On Friday June 3th 2011, the Catholic University of Leuven sacked researcher Barbara Van Dyck because of her participation in the actions of Field Liberation Movement (FLM) against a genetically modified potato field in Wetteren, Belgium on Sunday May 29th.

In a few days only, a petition to request the withdrawal of the dismissal of Barbara Van Dyck was signed by more than 4000 people, including academics, human rights and environmental activists, and many concerned citizens.

The controversy around the dismissal of Barbara Van Dyck from KULeuven and the arguments used to justify it, is the symptom of a deeper malaise. It reveals the restructuration of the university into a science enterprise, increasingly dependent on industrial and other outsider interests, market mechanisms, and competition. Science has come to be seen mainly as a purveyor of technological innovation and increased competitiveness on a globalized market. This shift not only restricts the choice of research topics and curricula but also threatens the quality of the knowledge produced.

Confronted with this, we need to defend and promote ‘slow science’. Just like the ‘slow food’ movement defends qualitative food against fast food, slow science urges rethinking the current university, against the fast, competitive, benchmarked research. It urges rethinking the current academic climate, against the dominant and unilateral focus on ‘output’ and against academic authorities turned into repressive business managers. The principles and conditions of free and critical research have to  be fiercely defended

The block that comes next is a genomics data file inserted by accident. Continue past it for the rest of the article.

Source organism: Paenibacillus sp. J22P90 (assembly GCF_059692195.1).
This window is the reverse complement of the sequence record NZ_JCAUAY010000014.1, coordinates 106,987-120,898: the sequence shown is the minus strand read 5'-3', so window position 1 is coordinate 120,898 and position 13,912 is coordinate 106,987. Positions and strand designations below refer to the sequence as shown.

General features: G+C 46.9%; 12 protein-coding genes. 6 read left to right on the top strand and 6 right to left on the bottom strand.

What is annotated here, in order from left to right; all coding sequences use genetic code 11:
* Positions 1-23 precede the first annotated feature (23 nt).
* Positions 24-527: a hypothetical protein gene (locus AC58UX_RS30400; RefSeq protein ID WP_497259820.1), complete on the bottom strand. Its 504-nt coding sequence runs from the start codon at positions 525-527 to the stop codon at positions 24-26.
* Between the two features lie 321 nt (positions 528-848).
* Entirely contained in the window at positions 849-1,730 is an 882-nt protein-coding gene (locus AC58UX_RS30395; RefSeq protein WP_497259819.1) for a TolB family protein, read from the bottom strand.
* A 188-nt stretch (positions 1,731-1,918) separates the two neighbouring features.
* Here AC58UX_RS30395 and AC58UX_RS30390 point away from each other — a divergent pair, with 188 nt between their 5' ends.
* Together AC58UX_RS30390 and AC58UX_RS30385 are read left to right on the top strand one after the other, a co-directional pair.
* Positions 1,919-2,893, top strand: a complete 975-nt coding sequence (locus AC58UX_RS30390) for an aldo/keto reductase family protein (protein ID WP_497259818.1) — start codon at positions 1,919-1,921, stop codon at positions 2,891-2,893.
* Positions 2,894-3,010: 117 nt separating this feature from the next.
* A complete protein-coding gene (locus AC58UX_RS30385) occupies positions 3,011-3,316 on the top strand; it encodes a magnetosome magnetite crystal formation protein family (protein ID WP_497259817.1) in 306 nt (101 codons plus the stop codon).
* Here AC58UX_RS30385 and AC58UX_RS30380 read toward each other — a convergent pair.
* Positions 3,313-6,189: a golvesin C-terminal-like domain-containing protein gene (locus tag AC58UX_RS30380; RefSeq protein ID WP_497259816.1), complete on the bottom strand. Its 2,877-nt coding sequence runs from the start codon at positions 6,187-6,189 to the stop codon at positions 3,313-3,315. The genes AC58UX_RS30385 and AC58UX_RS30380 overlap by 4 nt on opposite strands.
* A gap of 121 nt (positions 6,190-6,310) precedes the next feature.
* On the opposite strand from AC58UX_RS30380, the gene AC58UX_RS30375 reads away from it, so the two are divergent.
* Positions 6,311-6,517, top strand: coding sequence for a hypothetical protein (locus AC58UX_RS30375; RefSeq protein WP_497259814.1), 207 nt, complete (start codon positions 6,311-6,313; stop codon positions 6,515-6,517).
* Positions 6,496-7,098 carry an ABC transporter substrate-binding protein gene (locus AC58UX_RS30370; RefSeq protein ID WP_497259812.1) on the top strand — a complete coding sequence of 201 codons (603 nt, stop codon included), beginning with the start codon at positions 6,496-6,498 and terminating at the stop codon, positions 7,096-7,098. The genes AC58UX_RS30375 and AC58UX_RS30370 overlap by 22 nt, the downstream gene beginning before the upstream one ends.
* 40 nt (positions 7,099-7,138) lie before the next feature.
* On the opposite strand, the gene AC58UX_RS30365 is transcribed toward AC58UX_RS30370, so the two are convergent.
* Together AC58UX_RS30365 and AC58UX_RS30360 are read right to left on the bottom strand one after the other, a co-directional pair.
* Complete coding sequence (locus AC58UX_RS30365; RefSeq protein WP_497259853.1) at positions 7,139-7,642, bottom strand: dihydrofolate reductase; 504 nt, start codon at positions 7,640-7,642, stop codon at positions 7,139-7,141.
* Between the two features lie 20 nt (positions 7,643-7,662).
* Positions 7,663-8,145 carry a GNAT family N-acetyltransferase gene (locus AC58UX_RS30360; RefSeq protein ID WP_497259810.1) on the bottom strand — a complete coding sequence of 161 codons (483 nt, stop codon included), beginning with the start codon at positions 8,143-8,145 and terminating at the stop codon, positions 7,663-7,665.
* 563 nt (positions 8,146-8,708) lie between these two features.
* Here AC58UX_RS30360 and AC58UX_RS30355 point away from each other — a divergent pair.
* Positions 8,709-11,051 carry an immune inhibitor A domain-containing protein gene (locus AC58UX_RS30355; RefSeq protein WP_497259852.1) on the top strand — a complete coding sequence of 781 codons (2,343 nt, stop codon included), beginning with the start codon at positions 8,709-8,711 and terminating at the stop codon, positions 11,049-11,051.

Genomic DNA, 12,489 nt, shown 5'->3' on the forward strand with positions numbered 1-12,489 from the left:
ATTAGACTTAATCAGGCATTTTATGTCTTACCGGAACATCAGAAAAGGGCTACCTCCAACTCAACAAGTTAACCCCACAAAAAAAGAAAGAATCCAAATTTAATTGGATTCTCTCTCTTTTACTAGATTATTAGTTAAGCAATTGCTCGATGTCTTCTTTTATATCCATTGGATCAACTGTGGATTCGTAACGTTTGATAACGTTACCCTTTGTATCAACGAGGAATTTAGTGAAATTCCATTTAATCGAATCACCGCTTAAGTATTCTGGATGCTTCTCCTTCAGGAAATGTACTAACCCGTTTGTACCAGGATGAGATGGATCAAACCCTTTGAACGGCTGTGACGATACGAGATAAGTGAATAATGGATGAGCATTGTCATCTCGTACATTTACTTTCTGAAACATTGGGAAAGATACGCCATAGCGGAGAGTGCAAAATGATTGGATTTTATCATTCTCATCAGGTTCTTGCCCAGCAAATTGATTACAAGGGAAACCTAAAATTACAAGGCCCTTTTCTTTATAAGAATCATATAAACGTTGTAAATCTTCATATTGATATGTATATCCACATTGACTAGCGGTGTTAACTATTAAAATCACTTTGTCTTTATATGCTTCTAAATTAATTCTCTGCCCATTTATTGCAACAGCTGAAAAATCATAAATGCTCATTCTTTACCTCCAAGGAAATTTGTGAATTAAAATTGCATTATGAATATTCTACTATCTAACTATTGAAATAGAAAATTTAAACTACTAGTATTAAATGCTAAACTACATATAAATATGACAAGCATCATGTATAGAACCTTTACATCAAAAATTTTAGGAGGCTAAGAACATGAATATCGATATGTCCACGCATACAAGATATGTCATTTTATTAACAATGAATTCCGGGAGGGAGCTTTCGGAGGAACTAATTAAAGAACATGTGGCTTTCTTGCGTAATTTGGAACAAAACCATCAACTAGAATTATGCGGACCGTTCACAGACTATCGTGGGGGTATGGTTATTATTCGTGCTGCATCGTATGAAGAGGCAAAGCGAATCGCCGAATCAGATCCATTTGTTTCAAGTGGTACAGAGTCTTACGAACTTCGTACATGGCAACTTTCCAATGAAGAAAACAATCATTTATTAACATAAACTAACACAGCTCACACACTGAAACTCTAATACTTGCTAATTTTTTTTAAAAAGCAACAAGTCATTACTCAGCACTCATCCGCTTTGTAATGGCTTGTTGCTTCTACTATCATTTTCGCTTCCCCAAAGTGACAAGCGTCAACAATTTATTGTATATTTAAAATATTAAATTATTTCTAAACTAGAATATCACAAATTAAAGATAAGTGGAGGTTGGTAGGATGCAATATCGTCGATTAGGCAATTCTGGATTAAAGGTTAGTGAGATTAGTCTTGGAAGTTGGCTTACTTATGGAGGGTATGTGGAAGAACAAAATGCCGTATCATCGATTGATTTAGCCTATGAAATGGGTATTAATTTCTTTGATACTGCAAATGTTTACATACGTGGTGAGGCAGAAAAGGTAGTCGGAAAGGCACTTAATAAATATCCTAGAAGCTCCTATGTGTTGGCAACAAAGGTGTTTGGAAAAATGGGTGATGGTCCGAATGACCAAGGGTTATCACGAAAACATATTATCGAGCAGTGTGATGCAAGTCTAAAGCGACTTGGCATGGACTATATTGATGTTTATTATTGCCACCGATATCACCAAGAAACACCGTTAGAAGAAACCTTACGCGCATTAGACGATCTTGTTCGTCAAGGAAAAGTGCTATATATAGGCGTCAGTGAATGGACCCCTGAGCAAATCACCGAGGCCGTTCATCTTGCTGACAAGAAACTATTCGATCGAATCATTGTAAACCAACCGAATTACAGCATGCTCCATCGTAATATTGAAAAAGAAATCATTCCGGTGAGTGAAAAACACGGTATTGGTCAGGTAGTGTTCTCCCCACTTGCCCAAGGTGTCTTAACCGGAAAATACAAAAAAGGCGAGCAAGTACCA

A plea for Slow Science, 2011 by Isabelle Stengers here
She explains how Slow Science is about quality of research. and explains in detail how

the Wetteren potatoes were not enrolled in a disinterested quest for knowledge. But they were not even enrolled in the production of any kind of knowledge concerning them. They were mainly meant to test, or more precisely, to promote, the acceptability of genetically modified potatoes the BASF consortium has created, in the very country where potatoes are sacred. It has something of a very daring marketing campaign to promote “The potato of the future” in the country of the fried potatoes

More info here

You can find the public lecture online :

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